Hitchcock's Stars: Alfred Hitchcock and the Hollywood Studio System Hardcover – 11 Sep 2014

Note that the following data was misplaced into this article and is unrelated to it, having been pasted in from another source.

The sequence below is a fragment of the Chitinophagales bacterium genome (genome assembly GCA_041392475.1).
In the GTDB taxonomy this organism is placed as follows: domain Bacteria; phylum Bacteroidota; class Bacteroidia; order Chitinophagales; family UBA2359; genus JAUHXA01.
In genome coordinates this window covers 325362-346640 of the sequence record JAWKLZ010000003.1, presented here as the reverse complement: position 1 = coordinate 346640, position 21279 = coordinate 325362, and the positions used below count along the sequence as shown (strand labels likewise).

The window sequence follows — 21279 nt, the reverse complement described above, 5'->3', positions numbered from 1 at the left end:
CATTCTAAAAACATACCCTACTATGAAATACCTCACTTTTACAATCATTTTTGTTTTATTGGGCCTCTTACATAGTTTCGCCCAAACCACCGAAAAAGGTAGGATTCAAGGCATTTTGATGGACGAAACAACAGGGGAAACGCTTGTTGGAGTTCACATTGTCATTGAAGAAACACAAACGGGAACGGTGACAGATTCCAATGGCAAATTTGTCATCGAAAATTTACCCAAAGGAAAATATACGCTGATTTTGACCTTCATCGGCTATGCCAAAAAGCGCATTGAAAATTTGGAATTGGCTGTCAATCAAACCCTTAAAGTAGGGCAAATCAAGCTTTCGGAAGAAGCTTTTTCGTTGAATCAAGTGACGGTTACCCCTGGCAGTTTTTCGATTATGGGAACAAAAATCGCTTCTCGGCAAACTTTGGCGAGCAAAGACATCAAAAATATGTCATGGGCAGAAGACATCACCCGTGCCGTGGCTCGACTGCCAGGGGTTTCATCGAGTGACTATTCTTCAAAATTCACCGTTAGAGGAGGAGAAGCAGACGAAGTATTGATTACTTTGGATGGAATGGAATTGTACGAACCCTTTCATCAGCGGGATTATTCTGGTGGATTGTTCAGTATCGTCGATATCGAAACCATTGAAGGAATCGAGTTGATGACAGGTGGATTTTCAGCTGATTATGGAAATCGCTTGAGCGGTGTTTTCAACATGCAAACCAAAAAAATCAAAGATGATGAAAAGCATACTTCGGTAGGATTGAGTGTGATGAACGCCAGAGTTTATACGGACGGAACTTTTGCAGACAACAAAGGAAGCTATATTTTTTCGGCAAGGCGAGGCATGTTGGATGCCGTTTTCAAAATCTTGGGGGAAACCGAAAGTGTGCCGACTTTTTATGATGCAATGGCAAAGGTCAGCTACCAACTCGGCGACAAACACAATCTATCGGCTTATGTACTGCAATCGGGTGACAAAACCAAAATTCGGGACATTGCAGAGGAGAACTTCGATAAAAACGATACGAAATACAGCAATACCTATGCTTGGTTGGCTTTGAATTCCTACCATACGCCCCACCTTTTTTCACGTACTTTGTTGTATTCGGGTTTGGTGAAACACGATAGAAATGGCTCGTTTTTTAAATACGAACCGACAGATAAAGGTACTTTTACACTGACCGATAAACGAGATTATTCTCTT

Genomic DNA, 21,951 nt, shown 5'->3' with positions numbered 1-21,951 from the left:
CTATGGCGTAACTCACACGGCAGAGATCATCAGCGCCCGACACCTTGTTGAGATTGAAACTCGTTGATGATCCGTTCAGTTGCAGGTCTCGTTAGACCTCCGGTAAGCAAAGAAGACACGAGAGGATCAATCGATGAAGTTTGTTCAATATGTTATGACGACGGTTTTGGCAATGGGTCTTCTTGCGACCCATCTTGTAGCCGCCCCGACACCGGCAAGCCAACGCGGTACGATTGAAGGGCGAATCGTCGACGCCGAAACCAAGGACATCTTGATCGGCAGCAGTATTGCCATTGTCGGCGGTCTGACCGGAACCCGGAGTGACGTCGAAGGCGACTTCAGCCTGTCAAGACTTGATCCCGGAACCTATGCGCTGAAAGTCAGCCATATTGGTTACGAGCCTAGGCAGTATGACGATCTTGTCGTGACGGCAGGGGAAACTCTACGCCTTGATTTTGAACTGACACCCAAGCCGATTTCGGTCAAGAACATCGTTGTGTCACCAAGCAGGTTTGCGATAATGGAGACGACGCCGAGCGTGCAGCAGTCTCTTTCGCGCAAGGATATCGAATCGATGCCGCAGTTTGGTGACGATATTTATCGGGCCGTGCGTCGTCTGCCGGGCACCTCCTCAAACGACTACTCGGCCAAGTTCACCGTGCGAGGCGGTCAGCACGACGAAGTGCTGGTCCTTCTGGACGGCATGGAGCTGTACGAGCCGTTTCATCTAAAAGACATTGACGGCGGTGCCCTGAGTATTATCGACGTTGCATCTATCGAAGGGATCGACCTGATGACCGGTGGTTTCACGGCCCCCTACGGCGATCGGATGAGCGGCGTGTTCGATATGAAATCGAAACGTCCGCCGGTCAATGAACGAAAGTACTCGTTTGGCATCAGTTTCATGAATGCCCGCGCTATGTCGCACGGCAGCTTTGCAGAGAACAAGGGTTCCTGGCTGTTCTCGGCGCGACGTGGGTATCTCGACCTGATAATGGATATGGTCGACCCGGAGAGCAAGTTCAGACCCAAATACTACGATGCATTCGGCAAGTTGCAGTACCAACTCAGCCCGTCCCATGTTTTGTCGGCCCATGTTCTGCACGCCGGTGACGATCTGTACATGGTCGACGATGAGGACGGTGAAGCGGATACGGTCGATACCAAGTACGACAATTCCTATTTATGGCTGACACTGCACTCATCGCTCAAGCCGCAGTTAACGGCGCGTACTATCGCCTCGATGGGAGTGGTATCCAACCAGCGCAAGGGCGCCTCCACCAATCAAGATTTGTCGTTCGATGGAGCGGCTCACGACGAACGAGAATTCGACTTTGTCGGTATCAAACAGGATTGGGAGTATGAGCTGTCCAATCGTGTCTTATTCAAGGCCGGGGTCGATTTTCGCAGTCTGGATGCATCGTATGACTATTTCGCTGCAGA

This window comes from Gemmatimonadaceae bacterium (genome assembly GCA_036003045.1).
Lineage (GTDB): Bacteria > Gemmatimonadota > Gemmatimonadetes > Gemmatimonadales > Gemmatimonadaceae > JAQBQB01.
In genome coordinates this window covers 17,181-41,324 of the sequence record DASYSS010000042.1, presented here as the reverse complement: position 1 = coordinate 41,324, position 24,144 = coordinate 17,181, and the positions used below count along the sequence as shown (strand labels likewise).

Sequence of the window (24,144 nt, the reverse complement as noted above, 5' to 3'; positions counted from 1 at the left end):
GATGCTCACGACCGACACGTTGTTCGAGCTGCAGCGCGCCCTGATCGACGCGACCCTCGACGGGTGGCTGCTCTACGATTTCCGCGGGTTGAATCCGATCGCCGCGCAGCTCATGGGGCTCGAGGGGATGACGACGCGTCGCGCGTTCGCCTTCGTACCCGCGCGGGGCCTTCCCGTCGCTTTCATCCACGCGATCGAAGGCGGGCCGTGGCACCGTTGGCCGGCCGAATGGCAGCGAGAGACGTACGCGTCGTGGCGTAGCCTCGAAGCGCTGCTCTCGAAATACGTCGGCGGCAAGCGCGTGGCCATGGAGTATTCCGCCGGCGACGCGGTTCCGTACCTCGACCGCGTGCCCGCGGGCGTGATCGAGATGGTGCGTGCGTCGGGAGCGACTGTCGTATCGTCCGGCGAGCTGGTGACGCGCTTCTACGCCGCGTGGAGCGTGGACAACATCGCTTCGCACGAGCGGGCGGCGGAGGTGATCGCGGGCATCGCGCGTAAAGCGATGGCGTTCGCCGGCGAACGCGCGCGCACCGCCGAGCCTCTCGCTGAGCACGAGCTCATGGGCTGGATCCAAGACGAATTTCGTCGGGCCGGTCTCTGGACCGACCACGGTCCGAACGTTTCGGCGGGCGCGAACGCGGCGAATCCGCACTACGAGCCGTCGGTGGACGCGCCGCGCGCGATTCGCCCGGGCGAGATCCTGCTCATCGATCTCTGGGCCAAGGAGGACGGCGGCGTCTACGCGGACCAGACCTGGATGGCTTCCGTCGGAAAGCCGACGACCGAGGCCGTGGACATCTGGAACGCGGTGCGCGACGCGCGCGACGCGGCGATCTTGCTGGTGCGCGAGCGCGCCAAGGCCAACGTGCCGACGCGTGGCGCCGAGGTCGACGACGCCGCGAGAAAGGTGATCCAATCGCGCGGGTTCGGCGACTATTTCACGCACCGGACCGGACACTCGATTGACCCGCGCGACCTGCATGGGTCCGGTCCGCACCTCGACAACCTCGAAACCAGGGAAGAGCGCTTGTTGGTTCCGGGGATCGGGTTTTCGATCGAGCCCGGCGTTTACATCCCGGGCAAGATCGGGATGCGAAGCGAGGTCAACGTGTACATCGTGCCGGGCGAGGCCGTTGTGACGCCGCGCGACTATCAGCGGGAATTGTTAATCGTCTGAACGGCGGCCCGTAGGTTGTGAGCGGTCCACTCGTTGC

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There's a well-known story about film director Alfred Hitchcock that says he believed actors were like cattle. In fact, he said they should be treated like cattle-a subtle but important distinction-but the big question is whether he actually believed what he said. As the author demonstrates in this perceptive look at Hitchcock's American films, the director definitely believed that actors should service the story, not the other way around, but, on the other hand, he could be almost infinitely patient, allowing a performer to ease into a scene (as he did with Ingrid Bergman), and he seemed to have a keen ability to match an actor with a character (the poor performances in Hitchcock's movies, Coffin notes, were usually due to casting choices imposed on the director by the studios). It would have been easy for Coffin to paint Hitchcock, as so many writers have already done, as a heartless director who thought actors were an inconvenient necessity, but the truth is rather more complex than that, and Hitchcock's legion of fans should be happy that Coffin is interested in finding it. Booklist At present, the books and critical studies on film director Alfred Hitchcock and his movies far outnumber the films themselves. This book ... deals in a unique fashion with the 28 Hollywood films Hitchcock directed, beginning with Rebecca (1940) and ending with Family Plot (1976). In this volume the author focuses on the leading actors in each film (usually two or three per film), the characters they portrayed, and the quality of each performance. In six to eight pages per film, the author discusses casting choices (who got the roles, who did not, and why), pertinent background material on each featured actor, a brief analysis of each character portrayed (prior knowledge of the film is helpful), progress and problems in the shooting of each film, Hitchcock's treatment of each of the stars, the critical reception to the film and, most important, an evaluation of the nature and quality of each actor's performance. Here, the author quotes generously from other film critics and often from Hitchcock, the master himself. However, usually the opinions expressed are those of the author and they are candid, honest, discerning, sometimes very harsh, but always interesting. The book concludes with source notes for each chapter, a filmography that gives a complete cast list and a rundown of the production staff of each film, and a brief index. Throughout the text there are numerous black-and-white photographs, many of them taken during filming. Because of the author's unique approach to her subject, this book sheds new light on this master director and his output. This work is recommended for large libraries and nay institution involved in film studies. American Reference Books Annual Hitchcock's Stars: Alfred Hitchcock and the Hollywood Studio System tackles a topic that is rarely discussed in any amount of detail. Coffin's text attempts to shed new light on Hitchcock's method of using actors (or 'stars') in interesting ways throughout his career in Hollywood...There is a lot to like about Coffin's text, and the book was a noble undertaking. It is a very enjoyable read, and it is certainly nice to see that this particular topic is finally receiving a book-length treatment. HitchcockMaster [Hitchcock's Stars: Alfred Hitchcock and the Hollywood Studio System] is strongest in the moments when Hitchcock discusses dealing with stellar images of some actors and actresses in specific roles... [This book] is worth reading. (Translated from the original Czech) 25fps